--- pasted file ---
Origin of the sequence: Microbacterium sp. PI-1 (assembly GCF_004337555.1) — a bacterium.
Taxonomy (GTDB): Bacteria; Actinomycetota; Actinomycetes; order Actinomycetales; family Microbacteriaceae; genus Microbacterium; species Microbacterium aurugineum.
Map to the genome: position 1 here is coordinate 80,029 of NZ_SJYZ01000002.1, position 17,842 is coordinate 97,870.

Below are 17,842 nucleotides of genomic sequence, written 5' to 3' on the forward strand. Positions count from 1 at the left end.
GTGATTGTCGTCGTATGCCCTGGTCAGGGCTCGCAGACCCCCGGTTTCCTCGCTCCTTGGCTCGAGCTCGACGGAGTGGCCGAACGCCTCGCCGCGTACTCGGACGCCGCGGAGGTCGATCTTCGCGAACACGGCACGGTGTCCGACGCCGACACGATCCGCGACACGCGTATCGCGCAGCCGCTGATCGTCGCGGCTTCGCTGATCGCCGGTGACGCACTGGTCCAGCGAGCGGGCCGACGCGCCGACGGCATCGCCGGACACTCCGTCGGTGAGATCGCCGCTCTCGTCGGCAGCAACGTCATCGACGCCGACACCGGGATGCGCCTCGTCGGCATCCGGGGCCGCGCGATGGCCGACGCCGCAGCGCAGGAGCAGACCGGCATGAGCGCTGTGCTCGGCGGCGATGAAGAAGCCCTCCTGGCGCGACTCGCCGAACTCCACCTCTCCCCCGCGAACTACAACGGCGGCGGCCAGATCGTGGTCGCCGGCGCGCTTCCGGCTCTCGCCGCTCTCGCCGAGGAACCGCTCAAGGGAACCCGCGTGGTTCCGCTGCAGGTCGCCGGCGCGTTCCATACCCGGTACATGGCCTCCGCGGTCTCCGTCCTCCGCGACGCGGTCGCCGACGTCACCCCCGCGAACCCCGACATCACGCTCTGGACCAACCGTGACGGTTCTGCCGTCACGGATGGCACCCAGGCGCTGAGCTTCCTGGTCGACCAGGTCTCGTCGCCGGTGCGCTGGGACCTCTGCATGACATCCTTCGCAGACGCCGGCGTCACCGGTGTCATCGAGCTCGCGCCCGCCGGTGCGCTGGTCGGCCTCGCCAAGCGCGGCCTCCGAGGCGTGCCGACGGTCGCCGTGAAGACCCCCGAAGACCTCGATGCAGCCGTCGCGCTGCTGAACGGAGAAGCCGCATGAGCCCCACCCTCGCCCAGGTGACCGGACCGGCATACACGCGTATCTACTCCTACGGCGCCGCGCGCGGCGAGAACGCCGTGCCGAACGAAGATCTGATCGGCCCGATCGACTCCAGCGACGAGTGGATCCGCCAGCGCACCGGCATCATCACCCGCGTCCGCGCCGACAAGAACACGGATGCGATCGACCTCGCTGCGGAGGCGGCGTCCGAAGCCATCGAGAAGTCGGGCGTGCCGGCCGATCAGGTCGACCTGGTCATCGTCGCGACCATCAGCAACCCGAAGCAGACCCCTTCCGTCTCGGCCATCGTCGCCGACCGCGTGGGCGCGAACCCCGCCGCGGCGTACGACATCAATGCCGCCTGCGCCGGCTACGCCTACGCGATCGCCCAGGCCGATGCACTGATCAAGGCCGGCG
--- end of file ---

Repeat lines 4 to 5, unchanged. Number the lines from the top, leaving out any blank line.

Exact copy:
Below are 17,842 nucleotides of genomic sequence, written 5' to 3' on the forward strand. Positions count from 1 at the left end.
GTGATTGTCGTCGTATGCCCTGGTCAGGGCTCGCAGACCCCCGGTTTCCTCGCTCCTTGGCTCGAGCTCGACGGAGTGGCCGAACGCCTCGCCGCGTACTCGGACGCCGCGGAGGTCGATCTTCGCGAACACGGCACGGTGTCCGACGCCGACACGATCCGCGACACGCGTATCGCGCAGCCGCTGATCGTCGCGGCTTCGCTGATCGCCGGTGACGCACTGGTCCAGCGAGCGGGCCGACGCGCCGACGGCATCGCCGGACACTCCGTCGGTGAGATCGCCGCTCTCGTCGGCAGCAACGTCATCGACGCCGACACCGGGATGCGCCTCGTCGGCATCCGGGGCCGCGCGATGGCCGACGCCGCAGCGCAGGAGCAGACCGGCATGAGCGCTGTGCTCGGCGGCGATGAAGAAGCCCTCCTGGCGCGACTCGCCGAACTCCACCTCTCCCCCGCGAACTACAACGGCGGCGGCCAGATCGTGGTCGCCGGCGCGCTTCCGGCTCTCGCCGCTCTCGCCGAGGAACCGCTCAAGGGAACCCGCGTGGTTCCGCTGCAGGTCGCCGGCGCGTTCCATACCCGGTACATGGCCTCCGCGGTCTCCGTCCTCCGCGACGCGGTCGCCGACGTCACCCCCGCGAACCCCGACATCACGCTCTGGACCAACCGTGACGGTTCTGCCGTCACGGATGGCACCCAGGCGCTGAGCTTCCTGGTCGACCAGGTCTCGTCGCCGGTGCGCTGGGACCTCTGCATGACATCCTTCGCAGACGCCGGCGTCACCGGTGTCATCGAGCTCGCGCCCGCCGGTGCGCTGGTCGGCCTCGCCAAGCGCGGCCTCCGAGGCGTGCCGACGGTCGCCGTGAAGACCCCCGAAGACCTCGATGCAGCCGTCGCGCTGCTGAACGGAGAAGCCGCATGAGCCCCACCCTCGCCCAGGTGACCGGACCGGCATACACGCGTATCTACTCCTACGGCGCCGCGCGCGGCGAGAACGCCGTGCCGAACGAAGATCTGATCGGCCCGATCGACTCCAGCGACGAGTGGATCCGCCAGCGCACCGGCATCATCACCCGCGTCCGCGCCGACAAGAACACGGATGCGATCGACCTCGCTGCGGAGGCGGCGTCCGAAGCCATCGAGAAGTCGGGCGTGCCGGCCGATCAGGTCGACCTGGTCATCGTCGCGACCATCAGCAACCCGAAGCAGACCCCTTCCGTCTCGGCCATCGTCGCCGACCGCGTGGGCGCGAACCCCGCCGCGGCGTACGACATCAATGCCGCCTGCGCCGGCTACGCCTACGCGATCGCCCAGGCCGATGCACTGATCAAGGCCGGCG